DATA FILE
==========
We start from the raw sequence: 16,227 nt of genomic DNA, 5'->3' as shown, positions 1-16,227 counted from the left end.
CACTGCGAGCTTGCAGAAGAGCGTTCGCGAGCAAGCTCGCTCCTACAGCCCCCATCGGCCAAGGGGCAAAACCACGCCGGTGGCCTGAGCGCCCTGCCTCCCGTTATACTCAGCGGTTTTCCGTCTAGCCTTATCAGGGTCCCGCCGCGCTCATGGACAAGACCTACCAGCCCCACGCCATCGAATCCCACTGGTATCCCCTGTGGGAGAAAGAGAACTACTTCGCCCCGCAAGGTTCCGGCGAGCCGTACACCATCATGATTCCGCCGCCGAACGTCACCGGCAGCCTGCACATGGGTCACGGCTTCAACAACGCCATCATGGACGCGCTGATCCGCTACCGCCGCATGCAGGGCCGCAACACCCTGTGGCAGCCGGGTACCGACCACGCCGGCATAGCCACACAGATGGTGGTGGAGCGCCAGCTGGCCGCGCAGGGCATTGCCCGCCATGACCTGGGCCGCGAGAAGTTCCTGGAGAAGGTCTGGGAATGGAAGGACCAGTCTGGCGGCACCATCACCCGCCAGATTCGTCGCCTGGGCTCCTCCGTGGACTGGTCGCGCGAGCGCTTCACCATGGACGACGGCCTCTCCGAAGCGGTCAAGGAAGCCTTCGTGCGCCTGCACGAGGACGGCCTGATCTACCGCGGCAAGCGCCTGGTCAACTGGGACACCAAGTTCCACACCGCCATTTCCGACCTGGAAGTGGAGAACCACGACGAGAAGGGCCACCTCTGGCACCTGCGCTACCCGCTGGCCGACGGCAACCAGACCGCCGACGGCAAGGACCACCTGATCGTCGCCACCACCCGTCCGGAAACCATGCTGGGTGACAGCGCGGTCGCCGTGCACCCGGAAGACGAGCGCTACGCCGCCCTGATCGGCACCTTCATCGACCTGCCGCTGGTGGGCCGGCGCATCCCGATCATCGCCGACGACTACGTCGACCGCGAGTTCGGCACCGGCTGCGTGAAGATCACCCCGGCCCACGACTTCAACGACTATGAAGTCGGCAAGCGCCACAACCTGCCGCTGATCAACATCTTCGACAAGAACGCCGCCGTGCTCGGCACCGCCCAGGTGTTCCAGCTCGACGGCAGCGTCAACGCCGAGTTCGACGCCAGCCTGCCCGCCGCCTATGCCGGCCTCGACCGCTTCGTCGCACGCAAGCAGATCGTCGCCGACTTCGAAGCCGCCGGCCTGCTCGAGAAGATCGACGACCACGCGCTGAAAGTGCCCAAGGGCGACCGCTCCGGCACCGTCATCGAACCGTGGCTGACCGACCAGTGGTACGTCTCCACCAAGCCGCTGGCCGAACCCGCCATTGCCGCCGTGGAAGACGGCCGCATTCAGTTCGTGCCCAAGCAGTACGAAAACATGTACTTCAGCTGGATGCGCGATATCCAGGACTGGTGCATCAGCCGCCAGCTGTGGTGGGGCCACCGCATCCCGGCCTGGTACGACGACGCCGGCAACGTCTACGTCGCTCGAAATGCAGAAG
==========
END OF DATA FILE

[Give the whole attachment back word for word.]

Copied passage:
We start from the raw sequence: 16,227 nt of genomic DNA, 5'->3' as shown, positions 1-16,227 counted from the left end.
CACTGCGAGCTTGCAGAAGAGCGTTCGCGAGCAAGCTCGCTCCTACAGCCCCCATCGGCCAAGGGGCAAAACCACGCCGGTGGCCTGAGCGCCCTGCCTCCCGTTATACTCAGCGGTTTTCCGTCTAGCCTTATCAGGGTCCCGCCGCGCTCATGGACAAGACCTACCAGCCCCACGCCATCGAATCCCACTGGTATCCCCTGTGGGAGAAAGAGAACTACTTCGCCCCGCAAGGTTCCGGCGAGCCGTACACCATCATGATTCCGCCGCCGAACGTCACCGGCAGCCTGCACATGGGTCACGGCTTCAACAACGCCATCATGGACGCGCTGATCCGCTACCGCCGCATGCAGGGCCGCAACACCCTGTGGCAGCCGGGTACCGACCACGCCGGCATAGCCACACAGATGGTGGTGGAGCGCCAGCTGGCCGCGCAGGGCATTGCCCGCCATGACCTGGGCCGCGAGAAGTTCCTGGAGAAGGTCTGGGAATGGAAGGACCAGTCTGGCGGCACCATCACCCGCCAGATTCGTCGCCTGGGCTCCTCCGTGGACTGGTCGCGCGAGCGCTTCACCATGGACGACGGCCTCTCCGAAGCGGTCAAGGAAGCCTTCGTGCGCCTGCACGAGGACGGCCTGATCTACCGCGGCAAGCGCCTGGTCAACTGGGACACCAAGTTCCACACCGCCATTTCCGACCTGGAAGTGGAGAACCACGACGAGAAGGGCCACCTCTGGCACCTGCGCTACCCGCTGGCCGACGGCAACCAGACCGCCGACGGCAAGGACCACCTGATCGTCGCCACCACCCGTCCGGAAACCATGCTGGGTGACAGCGCGGTCGCCGTGCACCCGGAAGACGAGCGCTACGCCGCCCTGATCGGCACCTTCATCGACCTGCCGCTGGTGGGCCGGCGCATCCCGATCATCGCCGACGACTACGTCGACCGCGAGTTCGGCACCGGCTGCGTGAAGATCACCCCGGCCCACGACTTCAACGACTATGAAGTCGGCAAGCGCCACAACCTGCCGCTGATCAACATCTTCGACAAGAACGCCGCCGTGCTCGGCACCGCCCAGGTGTTCCAGCTCGACGGCAGCGTCAACGCCGAGTTCGACGCCAGCCTGCCCGCCGCCTATGCCGGCCTCGACCGCTTCGTCGCACGCAAGCAGATCGTCGCCGACTTCGAAGCCGCCGGCCTGCTCGAGAAGATCGACGACCACGCGCTGAAAGTGCCCAAGGGCGACCGCTCCGGCACCGTCATCGAACCGTGGCTGACCGACCAGTGGTACGTCTCCACCAAGCCGCTGGCCGAACCCGCCATTGCCGCCGTGGAAGACGGCCGCATTCAGTTCGTGCCCAAGCAGTACGAAAACATGTACTTCAGCTGGATGCGCGATATCCAGGACTGGTGCATCAGCCGCCAGCTGTGGTGGGGCCACCGCATCCCGGCCTGGTACGACGACGCCGGCAACGTCTACGTCGCTCGAAATGCAGAAG